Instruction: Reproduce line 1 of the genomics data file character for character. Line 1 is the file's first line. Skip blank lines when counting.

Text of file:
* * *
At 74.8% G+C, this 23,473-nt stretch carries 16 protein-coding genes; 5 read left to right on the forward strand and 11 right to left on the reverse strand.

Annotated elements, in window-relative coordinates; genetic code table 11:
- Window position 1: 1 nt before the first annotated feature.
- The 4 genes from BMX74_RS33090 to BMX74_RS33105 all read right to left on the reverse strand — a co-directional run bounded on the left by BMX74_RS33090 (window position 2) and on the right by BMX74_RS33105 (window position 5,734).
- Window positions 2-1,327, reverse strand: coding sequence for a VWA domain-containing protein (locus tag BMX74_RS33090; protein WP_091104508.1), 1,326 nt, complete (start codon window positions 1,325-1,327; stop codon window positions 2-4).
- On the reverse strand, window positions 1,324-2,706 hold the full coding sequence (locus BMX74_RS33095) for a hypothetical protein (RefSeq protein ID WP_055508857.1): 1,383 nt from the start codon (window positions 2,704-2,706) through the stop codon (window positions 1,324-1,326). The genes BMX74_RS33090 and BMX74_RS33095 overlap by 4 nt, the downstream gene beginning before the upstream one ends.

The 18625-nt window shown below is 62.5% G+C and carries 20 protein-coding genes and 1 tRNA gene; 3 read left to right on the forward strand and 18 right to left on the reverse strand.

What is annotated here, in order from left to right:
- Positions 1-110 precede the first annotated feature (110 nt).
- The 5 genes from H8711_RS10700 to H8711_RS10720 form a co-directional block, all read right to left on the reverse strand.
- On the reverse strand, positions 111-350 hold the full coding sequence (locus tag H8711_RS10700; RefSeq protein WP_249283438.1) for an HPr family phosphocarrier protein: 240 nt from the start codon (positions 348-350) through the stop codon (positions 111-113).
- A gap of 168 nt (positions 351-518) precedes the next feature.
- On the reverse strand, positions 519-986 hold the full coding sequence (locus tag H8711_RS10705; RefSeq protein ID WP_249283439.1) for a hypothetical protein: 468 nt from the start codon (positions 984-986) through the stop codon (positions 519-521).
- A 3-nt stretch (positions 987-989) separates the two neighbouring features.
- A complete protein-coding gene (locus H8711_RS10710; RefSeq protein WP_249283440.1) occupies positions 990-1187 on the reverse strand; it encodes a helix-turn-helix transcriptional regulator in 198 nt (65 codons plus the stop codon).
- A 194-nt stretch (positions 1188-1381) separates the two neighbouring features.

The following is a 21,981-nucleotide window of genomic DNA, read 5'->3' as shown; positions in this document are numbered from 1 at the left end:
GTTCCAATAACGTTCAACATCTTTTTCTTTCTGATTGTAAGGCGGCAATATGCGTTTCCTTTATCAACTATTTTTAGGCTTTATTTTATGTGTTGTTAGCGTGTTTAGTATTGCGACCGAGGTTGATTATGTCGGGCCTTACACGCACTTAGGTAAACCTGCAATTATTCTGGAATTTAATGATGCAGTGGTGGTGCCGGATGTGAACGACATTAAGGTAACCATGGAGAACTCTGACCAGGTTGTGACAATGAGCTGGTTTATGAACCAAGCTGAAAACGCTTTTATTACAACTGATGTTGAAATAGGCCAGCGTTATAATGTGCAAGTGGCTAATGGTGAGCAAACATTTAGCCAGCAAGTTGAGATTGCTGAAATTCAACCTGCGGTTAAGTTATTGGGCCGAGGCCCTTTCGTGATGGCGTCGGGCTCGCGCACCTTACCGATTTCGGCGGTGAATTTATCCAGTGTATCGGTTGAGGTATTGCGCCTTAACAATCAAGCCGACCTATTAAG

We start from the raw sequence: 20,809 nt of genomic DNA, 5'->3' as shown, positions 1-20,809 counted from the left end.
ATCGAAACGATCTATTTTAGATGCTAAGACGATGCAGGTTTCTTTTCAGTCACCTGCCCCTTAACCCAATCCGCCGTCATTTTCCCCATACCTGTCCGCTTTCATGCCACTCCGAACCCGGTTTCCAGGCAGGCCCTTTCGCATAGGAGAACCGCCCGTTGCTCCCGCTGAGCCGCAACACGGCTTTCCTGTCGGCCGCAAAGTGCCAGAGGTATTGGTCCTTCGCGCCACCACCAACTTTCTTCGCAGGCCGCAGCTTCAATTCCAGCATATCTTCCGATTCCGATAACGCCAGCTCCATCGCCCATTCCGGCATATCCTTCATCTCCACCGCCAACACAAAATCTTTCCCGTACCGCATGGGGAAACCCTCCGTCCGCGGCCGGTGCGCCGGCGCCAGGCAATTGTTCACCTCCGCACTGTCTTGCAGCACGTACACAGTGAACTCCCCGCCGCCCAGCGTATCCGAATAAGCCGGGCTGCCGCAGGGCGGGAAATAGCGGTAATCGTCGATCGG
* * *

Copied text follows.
At 74.8% G+C, this 23,473-nt stretch carries 16 protein-coding genes; 5 read left to right on the forward strand and 11 right to left on the reverse strand.